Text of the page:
The Massachusetts IID requirement applies where a person is eligible to have his or her license reinstated prior to the effective date of Melanie’s Law but he or she did not apply for reinstatement until after Melanie’s Law goes into effect. The Massachusetts ignition interlock device requirement was determined to not be retroactive where the application for reinstatement of the license triggered IID requirement and application was made after statute went into effect.

You should contact a lawyer if you have questions regarding whether the ignition interlock device requirement applies to you, or if you have been accused of an ignition interlock device violation, which can trigger a 10 year or lifetime license revocation in Massachusetts.

Ignition Interlock Device Q&A

I recently received this e-mail from a client who I helped obtain a hardship license on a 2nd offense OUI.

I have successfully dealt with the interlock for a year and a half – I have maintained my sobriety date of July 26, 2010 but have had two recent issues and I am soliciting data from the interlock company – Draeger.  Three months ago, and again last week, I was warned by the interlock unit I had two days before being locked out.  The message came out of nowhere with no warning.  In both cases when serviced at the dealer, the file indicated I had “refused” a retest request 2 separate rimes – which results in the warning of the immanent lock out.  It happened 3 months ago and again last week.  I have contested this with the garage and with Draeger and they are sending me the detailed data of each test and when the issue occurred.  I am sure it is a malfunction but Draeger sees nothing in the data to suggest it is.  I have not received any kind of notice from the State but I want to be proactive,.  Should I see you?  Should I arrange a time with the hearing officer?  My removal date is September 2014 and I have been clean other than 2 false positives back last summer when I used an epinephrine inhaler and with bug spray – otherwise totally clean.  Do I need to worry?  I greatly appreciate your help and am happy to pay for your consult.  God bless the folks that continue drinking – if this is the crap that happens with a sober person I can only imagine what happens to a person who consumes alcohol.  Thanks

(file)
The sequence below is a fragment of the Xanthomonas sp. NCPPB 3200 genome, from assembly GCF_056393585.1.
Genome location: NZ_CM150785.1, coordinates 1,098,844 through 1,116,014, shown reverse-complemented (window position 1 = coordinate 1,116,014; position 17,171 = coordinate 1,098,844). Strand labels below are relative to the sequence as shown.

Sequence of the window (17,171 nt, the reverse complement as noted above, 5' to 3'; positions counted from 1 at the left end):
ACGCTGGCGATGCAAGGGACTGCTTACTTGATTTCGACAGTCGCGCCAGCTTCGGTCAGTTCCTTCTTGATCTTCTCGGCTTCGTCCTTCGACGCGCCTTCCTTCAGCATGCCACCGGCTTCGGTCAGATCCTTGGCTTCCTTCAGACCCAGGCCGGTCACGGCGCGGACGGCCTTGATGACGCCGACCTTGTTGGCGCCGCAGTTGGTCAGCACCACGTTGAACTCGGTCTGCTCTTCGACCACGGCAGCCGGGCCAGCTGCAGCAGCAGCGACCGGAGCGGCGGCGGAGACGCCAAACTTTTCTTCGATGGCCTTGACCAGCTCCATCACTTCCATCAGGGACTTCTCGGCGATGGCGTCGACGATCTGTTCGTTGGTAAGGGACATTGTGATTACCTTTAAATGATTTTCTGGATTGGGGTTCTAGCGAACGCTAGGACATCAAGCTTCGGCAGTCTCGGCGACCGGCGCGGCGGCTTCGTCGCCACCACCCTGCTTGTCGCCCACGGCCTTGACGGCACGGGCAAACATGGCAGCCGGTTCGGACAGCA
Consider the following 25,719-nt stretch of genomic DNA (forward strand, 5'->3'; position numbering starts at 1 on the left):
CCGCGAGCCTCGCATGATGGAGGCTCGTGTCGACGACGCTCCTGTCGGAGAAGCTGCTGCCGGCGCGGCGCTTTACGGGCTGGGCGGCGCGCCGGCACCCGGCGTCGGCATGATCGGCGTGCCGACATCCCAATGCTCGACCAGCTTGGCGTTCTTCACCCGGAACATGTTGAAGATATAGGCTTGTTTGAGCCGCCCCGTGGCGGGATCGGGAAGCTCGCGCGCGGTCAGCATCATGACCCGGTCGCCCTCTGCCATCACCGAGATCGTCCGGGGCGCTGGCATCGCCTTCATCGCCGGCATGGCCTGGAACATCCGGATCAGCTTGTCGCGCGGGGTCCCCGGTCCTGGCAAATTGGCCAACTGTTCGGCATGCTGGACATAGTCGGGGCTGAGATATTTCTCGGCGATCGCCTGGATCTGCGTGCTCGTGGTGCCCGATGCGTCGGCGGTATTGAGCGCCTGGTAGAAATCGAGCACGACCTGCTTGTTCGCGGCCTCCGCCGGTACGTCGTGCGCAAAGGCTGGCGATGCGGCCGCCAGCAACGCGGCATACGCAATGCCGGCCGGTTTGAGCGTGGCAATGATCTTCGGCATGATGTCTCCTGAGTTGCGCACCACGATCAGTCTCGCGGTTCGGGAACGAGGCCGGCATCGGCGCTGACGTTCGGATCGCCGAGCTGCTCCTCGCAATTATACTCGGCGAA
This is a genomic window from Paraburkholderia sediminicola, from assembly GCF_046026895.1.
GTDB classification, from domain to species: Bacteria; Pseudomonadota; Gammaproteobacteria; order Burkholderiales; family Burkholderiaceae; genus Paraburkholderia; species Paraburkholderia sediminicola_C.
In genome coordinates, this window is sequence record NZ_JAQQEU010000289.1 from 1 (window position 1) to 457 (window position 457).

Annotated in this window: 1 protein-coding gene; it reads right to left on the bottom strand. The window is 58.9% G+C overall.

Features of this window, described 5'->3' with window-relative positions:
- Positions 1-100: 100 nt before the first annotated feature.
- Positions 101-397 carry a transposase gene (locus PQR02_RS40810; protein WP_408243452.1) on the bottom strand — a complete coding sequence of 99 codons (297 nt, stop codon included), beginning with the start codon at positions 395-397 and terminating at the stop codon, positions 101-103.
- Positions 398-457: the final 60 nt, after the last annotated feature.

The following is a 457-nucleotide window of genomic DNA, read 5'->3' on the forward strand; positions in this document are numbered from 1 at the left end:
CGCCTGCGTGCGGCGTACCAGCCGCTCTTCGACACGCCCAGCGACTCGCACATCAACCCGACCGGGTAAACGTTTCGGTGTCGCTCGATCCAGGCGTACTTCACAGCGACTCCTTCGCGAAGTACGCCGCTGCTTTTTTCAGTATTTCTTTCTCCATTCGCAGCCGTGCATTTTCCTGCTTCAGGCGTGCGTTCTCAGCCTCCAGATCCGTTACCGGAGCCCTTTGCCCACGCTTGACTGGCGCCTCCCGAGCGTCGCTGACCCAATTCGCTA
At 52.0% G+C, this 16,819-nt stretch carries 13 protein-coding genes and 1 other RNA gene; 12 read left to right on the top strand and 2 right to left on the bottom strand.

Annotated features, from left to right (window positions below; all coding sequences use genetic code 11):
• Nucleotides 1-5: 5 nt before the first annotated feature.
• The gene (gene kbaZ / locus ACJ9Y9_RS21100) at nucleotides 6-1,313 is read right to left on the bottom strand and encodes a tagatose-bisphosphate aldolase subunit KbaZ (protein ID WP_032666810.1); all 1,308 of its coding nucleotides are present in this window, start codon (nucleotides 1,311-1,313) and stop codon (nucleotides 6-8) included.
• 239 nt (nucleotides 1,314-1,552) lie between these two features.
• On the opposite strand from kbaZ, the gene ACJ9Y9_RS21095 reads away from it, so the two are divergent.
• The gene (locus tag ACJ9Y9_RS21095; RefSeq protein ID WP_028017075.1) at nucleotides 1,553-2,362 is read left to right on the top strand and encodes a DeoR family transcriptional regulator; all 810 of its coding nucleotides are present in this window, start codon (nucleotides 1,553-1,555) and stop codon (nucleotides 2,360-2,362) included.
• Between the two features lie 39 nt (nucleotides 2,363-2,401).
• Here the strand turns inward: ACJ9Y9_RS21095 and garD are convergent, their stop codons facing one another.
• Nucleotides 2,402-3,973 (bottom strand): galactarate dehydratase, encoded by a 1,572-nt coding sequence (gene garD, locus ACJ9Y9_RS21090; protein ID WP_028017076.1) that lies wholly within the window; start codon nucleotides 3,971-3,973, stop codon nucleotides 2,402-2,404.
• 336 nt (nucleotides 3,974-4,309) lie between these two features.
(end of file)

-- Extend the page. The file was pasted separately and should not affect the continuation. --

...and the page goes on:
Here’s the answer:

Two Missed Rolling Re-tests within one Service Period will initiate a lockout and you need Two Lockouts due to Missed Rolling Re-tests to constitute an Ignition Interlock Violation. Therefore, I don’t think that you will receive a hearing notice. In order to get the device removed, you must have no “infractions” within the 6 month period immediately prior to your removal date. Two Missed Rolling Re-tests within one Service Period constitutes an infraction, So long as you do not have any infractions between April of 2014 and your removal date in September, you should be all set.